On Wednesday, April 16, Kelvin Smith Library will host a presentation by 2013 Freedman Fellow Mark Pedretti. Pedretti will discuss the challenges and solutions related to his research, and how they were addressed by the Freedman Fellows Program and its corresponding support. The presentation is free, open to the public and will be held in Kelvin Smith Library’s Dampeer Room at 3 p.m. Pizza will be served.
Since the atomic bombing on Aug. 6, 1945, the name “Hiroshima” has come to signify less the name of a city than an unthinkable event or an incalculable fear of nuclear war. While an official culture of commemoration has grown up around the site of the actual bombing, Pedretti examines literary artifacts that paint a very different image of the city, and suggests a different form of historical memory. Drawing primarily upon Ibuse Masuji’s 1965 novel Black Rain (Kuroe Ame), along with photographic archives of Hiroshima both before and after the bombing, Pedretti uses the novel’s obsessive attention to place names as a way of virtually reconstructing the city, and of suggesting the relative importance of surrounding towns and villages in witnessing the effects of the bombing. The goal of this project has been to use geospatial information coordinating technology to precisely describe the locations of Ibuse’s novel, and to visualize a place that, for many Americans, remains a distant abstraction.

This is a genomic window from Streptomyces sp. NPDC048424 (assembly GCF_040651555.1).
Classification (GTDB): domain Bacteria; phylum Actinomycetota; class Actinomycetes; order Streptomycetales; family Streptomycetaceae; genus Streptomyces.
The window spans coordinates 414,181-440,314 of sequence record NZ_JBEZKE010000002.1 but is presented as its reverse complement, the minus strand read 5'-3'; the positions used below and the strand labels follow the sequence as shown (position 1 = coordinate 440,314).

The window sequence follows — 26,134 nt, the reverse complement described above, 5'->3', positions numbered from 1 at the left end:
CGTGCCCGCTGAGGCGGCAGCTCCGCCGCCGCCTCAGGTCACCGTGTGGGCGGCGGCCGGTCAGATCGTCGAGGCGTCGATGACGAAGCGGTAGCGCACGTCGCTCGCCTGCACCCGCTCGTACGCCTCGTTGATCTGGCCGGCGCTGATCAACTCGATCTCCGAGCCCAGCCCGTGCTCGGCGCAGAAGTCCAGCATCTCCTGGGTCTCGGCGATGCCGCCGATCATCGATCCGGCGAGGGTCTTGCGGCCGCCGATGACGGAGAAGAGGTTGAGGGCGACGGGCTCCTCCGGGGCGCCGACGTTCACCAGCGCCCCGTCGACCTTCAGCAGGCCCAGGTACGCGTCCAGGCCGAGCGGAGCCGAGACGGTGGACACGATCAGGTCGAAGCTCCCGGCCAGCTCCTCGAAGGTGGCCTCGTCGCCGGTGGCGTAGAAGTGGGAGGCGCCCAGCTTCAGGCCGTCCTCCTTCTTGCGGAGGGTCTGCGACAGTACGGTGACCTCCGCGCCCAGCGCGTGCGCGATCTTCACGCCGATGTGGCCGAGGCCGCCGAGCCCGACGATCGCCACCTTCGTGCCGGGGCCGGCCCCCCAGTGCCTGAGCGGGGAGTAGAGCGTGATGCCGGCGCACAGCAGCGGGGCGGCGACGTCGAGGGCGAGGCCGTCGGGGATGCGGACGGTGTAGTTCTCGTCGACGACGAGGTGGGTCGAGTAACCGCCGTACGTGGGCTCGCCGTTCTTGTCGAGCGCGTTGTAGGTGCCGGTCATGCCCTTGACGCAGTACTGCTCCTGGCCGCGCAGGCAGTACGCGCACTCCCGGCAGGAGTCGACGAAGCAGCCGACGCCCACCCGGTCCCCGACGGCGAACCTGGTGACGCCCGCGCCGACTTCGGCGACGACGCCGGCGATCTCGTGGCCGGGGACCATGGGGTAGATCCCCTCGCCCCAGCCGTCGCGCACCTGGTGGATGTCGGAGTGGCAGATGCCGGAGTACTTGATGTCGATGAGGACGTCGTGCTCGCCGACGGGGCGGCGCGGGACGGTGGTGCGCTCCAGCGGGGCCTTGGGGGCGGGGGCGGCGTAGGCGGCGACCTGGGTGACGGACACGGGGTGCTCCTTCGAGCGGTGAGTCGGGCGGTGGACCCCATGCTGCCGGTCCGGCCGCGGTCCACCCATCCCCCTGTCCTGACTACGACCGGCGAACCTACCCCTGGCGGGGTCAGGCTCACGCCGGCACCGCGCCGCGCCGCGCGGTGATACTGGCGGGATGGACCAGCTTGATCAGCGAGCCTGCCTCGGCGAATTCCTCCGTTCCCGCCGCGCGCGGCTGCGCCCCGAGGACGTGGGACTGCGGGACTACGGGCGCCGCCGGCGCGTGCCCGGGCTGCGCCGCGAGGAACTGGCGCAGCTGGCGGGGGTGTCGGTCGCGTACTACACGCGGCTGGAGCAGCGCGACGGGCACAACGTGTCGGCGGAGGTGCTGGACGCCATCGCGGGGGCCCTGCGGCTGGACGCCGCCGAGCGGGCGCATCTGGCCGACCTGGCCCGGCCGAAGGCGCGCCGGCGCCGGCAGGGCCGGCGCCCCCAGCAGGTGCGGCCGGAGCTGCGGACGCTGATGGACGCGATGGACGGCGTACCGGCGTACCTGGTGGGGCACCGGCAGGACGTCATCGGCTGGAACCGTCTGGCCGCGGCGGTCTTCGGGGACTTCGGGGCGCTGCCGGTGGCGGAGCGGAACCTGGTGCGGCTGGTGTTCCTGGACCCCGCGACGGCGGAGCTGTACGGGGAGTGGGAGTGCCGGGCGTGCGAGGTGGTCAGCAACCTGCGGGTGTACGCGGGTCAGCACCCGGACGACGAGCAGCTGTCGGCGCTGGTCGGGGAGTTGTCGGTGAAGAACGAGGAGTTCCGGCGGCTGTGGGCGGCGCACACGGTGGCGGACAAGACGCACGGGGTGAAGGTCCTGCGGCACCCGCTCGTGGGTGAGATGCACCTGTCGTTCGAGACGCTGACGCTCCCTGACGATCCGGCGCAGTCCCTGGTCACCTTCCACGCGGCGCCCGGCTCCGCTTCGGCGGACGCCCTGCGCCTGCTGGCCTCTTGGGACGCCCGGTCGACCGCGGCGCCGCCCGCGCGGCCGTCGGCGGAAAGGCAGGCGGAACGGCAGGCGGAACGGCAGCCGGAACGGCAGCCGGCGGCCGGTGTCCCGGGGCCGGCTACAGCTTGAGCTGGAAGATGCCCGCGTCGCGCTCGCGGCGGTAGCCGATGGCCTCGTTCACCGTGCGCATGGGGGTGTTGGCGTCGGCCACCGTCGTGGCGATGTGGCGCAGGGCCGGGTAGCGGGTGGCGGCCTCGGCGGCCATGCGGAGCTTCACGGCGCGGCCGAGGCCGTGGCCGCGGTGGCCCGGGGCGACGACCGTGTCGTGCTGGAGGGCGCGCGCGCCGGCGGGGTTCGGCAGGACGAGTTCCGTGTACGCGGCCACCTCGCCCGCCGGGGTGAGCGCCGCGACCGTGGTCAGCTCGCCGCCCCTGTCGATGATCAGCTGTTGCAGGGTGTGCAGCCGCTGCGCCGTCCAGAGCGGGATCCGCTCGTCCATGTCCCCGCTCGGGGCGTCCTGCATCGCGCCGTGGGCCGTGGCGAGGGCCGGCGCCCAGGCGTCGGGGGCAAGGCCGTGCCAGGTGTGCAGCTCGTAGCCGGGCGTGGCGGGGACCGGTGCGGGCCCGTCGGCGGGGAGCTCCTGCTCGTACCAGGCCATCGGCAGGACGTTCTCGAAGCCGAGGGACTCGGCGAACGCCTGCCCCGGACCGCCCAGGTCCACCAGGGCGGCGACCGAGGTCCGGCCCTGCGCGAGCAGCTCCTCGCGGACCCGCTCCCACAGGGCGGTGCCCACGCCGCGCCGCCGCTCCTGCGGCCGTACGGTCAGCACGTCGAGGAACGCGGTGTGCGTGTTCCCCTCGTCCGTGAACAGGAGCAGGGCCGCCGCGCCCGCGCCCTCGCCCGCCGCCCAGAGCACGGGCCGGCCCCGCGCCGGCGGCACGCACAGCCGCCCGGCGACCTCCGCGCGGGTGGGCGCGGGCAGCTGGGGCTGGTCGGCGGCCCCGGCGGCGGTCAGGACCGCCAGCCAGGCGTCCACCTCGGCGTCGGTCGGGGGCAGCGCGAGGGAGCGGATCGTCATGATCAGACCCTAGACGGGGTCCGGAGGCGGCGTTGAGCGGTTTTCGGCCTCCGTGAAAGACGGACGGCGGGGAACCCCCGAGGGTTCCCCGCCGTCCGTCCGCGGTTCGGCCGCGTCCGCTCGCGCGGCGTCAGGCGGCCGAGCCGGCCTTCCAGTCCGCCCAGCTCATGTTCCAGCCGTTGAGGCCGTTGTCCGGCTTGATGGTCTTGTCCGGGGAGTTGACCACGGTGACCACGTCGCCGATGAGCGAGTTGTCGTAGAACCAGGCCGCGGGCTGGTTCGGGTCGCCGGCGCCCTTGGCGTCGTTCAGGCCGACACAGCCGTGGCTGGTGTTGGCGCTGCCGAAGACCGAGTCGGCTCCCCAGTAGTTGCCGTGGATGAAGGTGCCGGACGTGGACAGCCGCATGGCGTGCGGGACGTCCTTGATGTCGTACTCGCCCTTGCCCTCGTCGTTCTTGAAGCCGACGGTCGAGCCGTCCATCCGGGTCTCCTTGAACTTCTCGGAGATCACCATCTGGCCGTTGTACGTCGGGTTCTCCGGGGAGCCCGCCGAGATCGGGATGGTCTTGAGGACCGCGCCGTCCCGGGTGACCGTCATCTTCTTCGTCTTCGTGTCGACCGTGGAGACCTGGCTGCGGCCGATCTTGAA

Ann Holstein (GIS specialist, Freedman Center for Digital Scholarship) will present with Pedretti to discuss how geospatial technologies were used in his research to show frequencies of place names as a hotspot density map. Holstein will explain the basics of GIS so other scholars may consider its many uses for projects that may include a spatial data component.
The Freedman Fellows Program is a partnership between the College of Arts and Sciences and Kelvin Smith Library. This program aims to identify and support scholarly research of faculty at Case Western Reserve University. Awards are granted to faculty to sustain projects that are currently active, hold scholarly or instructional value, integrate the use of digital tools and have clear project outcomes in support of digital scholarship.